Noosa Farmer’s Market, every Sunday here on the Sunshine Coast, is my current favourite and a firm hit with residents and tourists alike! It sells a wealth of fruit and veggies, including organics, as well as a great array of breads, pastries, coffees, smoothies, fermented yummies, sweet treats and Asian foods.
There are literally hundreds of national parks and state forests across Australia, most of which offer a wealth of free activities such as hiking, fishing, waterfall swimming and picnicing! Many also have basic, but wonderfully cheap, camping facilities that range in cost from free – $20 per night. They are perfect for star-gazing and when the budget gets tight. Find out more in my post Australia’s National Park Network
I’ve used the National Park and State Forest network right across the country and it’s a great way to see a different side to Australia, as well as discover for yourself the vastness of it all. Most campsites can be booked through the state park authority online or on the phone. You will need your own transport to get there, as well as a good number of provisions, but most campsites have toilets, picnic areas, BBQs and water.
Rideshare or Relocation Deals
Sure you can take the Greyhound like everybody else, but why not hop on gumtree or coseats.com and score a cheaper, quicker rideshare instead. Hundreds of tourists and locals are always shuttling up and down the coast looking to share fuel costs and fun conversation. So be brave and give it a go. I’ve used this method for almost all my travels across the country and have never once been let down. It’s amazing how many close friendships can made be over a few days road tripping as I found out on Fraser Island!
The other equally brilliant, if not better, option for getting around Australia is to look at sourcing a relocation deal and then getting some people onboard to share the costs of that with you. Check out my post Relocation Deals: The Cheap Way to Road Trip for more info.
Working or WWoofing
There’s no denying Australia can be an expensive country, so making it more affordable through working or volunteering can be a great way to extend your time here. Getting involved like this will also help you to immerse yourself in the local culture better, make friends and learn new skills too.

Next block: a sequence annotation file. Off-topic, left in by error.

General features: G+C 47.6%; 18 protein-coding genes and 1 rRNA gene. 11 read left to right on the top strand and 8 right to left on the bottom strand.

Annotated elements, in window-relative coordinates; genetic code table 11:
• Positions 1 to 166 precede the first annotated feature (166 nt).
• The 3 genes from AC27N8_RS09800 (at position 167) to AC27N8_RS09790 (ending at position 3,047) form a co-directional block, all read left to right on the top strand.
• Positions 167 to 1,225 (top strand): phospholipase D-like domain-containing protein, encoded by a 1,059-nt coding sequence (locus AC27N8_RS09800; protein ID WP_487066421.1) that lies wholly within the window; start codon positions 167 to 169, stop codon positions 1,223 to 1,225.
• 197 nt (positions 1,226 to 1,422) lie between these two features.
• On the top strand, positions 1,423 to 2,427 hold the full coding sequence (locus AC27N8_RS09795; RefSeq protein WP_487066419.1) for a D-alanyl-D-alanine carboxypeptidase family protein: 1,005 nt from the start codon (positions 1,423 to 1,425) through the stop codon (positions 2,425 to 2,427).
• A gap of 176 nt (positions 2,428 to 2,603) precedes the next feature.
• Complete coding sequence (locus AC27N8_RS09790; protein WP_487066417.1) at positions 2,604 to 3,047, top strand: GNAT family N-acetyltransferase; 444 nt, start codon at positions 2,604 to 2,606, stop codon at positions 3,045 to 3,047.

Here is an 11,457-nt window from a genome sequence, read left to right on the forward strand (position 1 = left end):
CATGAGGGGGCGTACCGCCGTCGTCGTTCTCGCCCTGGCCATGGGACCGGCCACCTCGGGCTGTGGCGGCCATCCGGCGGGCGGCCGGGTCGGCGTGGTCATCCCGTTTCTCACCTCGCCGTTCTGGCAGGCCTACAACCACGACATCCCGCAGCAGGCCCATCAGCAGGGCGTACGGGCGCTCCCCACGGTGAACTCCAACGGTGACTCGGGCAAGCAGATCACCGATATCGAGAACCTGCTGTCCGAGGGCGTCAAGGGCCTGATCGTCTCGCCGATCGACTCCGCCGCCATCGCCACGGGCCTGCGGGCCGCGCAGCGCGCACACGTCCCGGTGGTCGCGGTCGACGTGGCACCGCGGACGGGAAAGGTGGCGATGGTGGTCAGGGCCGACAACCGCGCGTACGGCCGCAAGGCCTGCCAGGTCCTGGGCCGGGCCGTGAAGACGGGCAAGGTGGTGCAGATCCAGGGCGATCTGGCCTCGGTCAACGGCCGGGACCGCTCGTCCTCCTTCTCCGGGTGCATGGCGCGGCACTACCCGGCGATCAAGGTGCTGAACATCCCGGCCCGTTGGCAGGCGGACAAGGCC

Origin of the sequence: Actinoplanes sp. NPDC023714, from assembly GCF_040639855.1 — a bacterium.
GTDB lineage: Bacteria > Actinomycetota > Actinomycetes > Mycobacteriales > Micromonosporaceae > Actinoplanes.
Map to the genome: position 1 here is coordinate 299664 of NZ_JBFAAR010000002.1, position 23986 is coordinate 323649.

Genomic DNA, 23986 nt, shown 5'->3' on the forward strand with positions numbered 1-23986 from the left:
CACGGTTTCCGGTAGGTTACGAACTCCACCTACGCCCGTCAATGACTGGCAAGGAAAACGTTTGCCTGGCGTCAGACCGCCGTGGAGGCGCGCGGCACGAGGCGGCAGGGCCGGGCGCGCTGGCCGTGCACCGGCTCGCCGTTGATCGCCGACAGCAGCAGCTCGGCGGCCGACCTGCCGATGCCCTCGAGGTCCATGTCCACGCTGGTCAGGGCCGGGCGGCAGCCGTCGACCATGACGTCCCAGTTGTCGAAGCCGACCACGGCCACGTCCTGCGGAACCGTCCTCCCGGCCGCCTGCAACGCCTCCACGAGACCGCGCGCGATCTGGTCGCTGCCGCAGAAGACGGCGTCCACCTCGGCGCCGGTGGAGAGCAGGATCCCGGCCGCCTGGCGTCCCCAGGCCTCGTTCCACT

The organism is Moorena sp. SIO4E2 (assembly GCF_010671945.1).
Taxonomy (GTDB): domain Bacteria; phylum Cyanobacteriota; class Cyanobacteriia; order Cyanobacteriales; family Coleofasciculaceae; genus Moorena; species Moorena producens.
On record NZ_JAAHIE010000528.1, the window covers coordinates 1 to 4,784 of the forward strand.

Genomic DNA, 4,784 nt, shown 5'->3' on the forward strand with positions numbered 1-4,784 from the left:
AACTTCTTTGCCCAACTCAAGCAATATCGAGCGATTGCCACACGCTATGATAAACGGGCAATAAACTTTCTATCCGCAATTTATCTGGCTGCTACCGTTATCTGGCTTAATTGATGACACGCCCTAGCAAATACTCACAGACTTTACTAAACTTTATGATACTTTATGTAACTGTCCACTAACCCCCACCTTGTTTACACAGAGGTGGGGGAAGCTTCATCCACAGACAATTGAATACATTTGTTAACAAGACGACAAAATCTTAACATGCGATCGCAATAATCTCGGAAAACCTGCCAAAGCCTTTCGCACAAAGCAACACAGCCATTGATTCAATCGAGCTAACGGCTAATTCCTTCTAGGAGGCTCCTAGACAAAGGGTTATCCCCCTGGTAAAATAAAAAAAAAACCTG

Working Holiday Visas are available for many people under 31 from an array of countries around the globe. Just check the government website for more details. Most are available for just 1 year, but can be extended to 2 years if you fulfill certain specifications. Find out more with my post How to Extend your 1 Year Australian Working Holiday Visa.
WWoofing, which stands for Willing Workers on Organic Farms, is a large organisation across Australia, which matches hosts with potential volunteers. Just go to their website, pay an annual fee of $65 and get a whole heap of resources including a book with a list of every registered farm host in the country. Farming in Australia can be a really good way of accessing remote and unusual areas that you wouldn’t see otherwise. Its also a great insight into a different sort of life and can be really open your eyes as to how and where our food comes from. I have WWoofed in Queensland, New South Wales and the Northern Territory as part of my second year visa requirements and loved the very different opportunities each placement presented. I really recommend it as a good way of seeing parts of the country beyond the coast.
If you’re looking to save money while you’re out in Australia then I also recommend checking the HelpEx and Couchsurfing websites, which are other exchange organisations that can link you with local people.
So there’s my 7 Great Tips for Budget Backpacking in Australia. Hope to see you here soon!